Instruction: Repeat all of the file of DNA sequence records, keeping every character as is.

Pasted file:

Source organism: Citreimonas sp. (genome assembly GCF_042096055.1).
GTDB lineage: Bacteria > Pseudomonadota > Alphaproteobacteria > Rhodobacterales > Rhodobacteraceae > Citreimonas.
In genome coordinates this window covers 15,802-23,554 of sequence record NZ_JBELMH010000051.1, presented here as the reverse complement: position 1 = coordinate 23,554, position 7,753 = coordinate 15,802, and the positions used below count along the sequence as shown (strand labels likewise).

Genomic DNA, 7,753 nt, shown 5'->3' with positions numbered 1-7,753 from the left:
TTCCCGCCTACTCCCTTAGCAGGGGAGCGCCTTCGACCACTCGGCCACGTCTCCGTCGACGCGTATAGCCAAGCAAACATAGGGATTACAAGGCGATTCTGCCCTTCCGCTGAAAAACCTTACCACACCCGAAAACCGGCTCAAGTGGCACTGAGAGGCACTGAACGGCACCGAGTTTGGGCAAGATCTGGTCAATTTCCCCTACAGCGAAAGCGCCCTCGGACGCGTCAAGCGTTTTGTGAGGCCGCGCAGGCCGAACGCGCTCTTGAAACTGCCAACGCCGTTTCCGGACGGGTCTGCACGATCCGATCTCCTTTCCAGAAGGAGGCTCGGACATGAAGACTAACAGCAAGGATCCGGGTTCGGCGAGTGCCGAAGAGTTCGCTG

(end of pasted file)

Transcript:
Source organism: Citreimonas sp. (genome assembly GCF_042096055.1).
GTDB lineage: Bacteria > Pseudomonadota > Alphaproteobacteria > Rhodobacterales > Rhodobacteraceae > Citreimonas.
In genome coordinates this window covers 15,802-23,554 of sequence record NZ_JBELMH010000051.1, presented here as the reverse complement: position 1 = coordinate 23,554, position 7,753 = coordinate 15,802, and the positions used below count along the sequence as shown (strand labels likewise).

Genomic DNA, 7,753 nt, shown 5'->3' with positions numbered 1-7,753 from the left:
TTCCCGCCTACTCCCTTAGCAGGGGAGCGCCTTCGACCACTCGGCCACGTCTCCGTCGACGCGTATAGCCAAGCAAACATAGGGATTACAAGGCGATTCTGCCCTTCCGCTGAAAAACCTTACCACACCCGAAAACCGGCTCAAGTGGCACTGAGAGGCACTGAACGGCACCGAGTTTGGGCAAGATCTGGTCAATTTCCCCTACAGCGAAAGCGCCCTCGGACGCGTCAAGCGTTTTGTGAGGCCGCGCAGGCCGAACGCGCTCTTGAAACTGCCAACGCCGTTTCCGGACGGGTCTGCACGATCCGATCTCCTTTCCAGAAGGAGGCTCGGACATGAAGACTAACAGCAAGGATCCGGGTTCGGCGAGTGCCGAAGAGTTCGCTG